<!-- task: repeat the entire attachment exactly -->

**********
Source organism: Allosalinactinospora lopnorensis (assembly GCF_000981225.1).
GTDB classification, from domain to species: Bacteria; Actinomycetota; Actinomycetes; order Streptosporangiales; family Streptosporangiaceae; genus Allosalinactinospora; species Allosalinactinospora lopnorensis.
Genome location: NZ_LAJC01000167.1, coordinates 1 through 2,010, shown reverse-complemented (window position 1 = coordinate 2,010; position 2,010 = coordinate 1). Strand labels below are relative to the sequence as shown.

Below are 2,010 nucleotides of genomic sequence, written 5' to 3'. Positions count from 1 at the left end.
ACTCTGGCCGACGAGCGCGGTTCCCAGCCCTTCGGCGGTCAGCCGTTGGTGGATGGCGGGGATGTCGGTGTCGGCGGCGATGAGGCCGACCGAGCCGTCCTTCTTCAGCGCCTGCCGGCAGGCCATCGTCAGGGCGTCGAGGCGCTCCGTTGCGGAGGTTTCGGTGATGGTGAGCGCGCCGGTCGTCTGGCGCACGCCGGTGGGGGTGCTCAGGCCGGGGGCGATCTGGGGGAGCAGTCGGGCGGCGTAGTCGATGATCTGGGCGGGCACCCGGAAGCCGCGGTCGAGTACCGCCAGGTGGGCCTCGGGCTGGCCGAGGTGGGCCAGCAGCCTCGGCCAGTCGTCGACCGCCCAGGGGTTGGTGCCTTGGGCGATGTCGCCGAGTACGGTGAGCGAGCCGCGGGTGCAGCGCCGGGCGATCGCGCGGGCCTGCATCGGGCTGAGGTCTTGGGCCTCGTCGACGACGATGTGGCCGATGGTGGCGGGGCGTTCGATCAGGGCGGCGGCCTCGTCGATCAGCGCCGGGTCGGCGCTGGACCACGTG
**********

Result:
Source organism: Allosalinactinospora lopnorensis (assembly GCF_000981225.1).
GTDB classification, from domain to species: Bacteria; Actinomycetota; Actinomycetes; order Streptosporangiales; family Streptosporangiaceae; genus Allosalinactinospora; species Allosalinactinospora lopnorensis.
Genome location: NZ_LAJC01000167.1, coordinates 1 through 2,010, shown reverse-complemented (window position 1 = coordinate 2,010; position 2,010 = coordinate 1). Strand labels below are relative to the sequence as shown.

Below are 2,010 nucleotides of genomic sequence, written 5' to 3'. Positions count from 1 at the left end.
ACTCTGGCCGACGAGCGCGGTTCCCAGCCCTTCGGCGGTCAGCCGTTGGTGGATGGCGGGGATGTCGGTGTCGGCGGCGATGAGGCCGACCGAGCCGTCCTTCTTCAGCGCCTGCCGGCAGGCCATCGTCAGGGCGTCGAGGCGCTCCGTTGCGGAGGTTTCGGTGATGGTGAGCGCGCCGGTCGTCTGGCGCACGCCGGTGGGGGTGCTCAGGCCGGGGGCGATCTGGGGGAGCAGTCGGGCGGCGTAGTCGATGATCTGGGCGGGCACCCGGAAGCCGCGGTCGAGTACCGCCAGGTGGGCCTCGGGCTGGCCGAGGTGGGCCAGCAGCCTCGGCCAGTCGTCGACCGCCCAGGGGTTGGTGCCTTGGGCGATGTCGCCGAGTACGGTGAGCGAGCCGCGGGTGCAGCGCCGGGCGATCGCGCGGGCCTGCATCGGGCTGAGGTCTTGGGCCTCGTCGACGACGATGTGGCCGATGGTGGCGGGGCGTTCGATCAGGGCGGCGGCCTCGTCGATCAGCGCCGGGTCGGCGCTGGACCACGTG